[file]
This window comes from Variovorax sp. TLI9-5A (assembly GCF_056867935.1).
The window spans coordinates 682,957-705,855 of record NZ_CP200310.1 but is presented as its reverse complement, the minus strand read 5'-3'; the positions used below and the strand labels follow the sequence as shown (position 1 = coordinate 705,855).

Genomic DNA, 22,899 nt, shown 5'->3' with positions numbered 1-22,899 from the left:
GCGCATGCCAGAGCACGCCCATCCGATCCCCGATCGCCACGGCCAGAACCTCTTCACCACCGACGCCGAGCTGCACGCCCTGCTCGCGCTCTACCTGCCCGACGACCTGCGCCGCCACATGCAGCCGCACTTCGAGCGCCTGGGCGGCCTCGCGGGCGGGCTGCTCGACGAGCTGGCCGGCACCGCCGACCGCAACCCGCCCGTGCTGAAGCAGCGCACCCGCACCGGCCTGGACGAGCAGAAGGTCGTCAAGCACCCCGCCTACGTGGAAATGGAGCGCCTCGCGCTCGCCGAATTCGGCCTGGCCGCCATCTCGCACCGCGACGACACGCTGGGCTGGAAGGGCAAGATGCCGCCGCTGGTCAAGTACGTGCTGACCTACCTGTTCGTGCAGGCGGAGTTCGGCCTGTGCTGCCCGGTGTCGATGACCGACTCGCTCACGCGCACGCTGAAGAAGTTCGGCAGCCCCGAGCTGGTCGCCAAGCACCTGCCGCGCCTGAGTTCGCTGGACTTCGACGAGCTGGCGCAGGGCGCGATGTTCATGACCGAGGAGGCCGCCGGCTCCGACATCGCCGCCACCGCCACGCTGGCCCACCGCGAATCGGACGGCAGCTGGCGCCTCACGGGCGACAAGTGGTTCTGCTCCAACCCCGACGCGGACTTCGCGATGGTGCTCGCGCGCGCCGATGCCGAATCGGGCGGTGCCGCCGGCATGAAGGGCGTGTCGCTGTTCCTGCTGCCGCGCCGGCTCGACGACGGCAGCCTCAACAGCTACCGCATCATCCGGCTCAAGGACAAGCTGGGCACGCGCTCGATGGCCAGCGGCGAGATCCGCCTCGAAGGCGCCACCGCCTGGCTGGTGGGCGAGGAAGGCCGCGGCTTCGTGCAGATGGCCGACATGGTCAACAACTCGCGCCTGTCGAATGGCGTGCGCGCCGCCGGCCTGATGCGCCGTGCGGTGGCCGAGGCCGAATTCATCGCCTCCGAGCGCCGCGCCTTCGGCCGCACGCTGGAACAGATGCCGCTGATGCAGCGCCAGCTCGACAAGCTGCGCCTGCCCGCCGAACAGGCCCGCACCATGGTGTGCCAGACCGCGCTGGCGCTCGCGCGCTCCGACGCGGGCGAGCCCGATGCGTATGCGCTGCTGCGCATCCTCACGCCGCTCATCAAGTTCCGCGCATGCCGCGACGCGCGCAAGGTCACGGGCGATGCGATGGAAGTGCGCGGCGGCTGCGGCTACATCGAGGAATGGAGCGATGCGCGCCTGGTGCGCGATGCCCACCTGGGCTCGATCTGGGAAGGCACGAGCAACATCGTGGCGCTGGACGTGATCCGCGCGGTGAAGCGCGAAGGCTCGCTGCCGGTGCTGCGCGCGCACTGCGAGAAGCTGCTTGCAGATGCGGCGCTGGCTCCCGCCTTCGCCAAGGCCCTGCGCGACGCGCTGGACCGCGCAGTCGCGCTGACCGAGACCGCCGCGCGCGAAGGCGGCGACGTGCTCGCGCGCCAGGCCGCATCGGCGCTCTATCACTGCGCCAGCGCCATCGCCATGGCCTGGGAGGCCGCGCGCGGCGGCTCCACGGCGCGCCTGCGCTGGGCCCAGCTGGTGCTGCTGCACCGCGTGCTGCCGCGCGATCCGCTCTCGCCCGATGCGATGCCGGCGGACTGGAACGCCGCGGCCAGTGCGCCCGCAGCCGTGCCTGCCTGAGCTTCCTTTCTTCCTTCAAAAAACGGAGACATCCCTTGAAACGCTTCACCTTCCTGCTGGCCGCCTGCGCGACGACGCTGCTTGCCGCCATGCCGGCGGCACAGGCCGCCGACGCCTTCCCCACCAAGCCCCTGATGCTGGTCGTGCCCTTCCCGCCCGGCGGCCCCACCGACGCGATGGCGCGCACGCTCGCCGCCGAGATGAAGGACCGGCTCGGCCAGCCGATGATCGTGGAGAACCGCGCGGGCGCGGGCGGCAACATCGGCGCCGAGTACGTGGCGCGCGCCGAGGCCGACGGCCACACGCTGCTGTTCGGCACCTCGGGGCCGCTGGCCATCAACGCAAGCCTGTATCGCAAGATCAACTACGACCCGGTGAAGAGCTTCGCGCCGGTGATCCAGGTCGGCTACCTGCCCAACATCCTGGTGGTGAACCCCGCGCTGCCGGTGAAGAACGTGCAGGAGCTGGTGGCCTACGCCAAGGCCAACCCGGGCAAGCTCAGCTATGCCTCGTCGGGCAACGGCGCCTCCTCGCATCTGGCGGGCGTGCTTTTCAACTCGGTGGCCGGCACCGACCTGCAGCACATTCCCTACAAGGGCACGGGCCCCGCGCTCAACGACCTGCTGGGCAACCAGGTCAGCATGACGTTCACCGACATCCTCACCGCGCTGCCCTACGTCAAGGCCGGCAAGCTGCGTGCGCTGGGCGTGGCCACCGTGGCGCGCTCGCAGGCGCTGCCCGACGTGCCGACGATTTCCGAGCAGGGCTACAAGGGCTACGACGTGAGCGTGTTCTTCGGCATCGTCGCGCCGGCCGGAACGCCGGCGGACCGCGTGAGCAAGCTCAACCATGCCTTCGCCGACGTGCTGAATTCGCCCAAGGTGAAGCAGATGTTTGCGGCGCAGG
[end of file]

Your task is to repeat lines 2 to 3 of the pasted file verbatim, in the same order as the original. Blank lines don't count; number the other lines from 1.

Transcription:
The window spans coordinates 682,957-705,855 of record NZ_CP200310.1 but is presented as its reverse complement, the minus strand read 5'-3'; the positions used below and the strand labels follow the sequence as shown (position 1 = coordinate 705,855).

Genomic DNA, 22,899 nt, shown 5'->3' with positions numbered 1-22,899 from the left: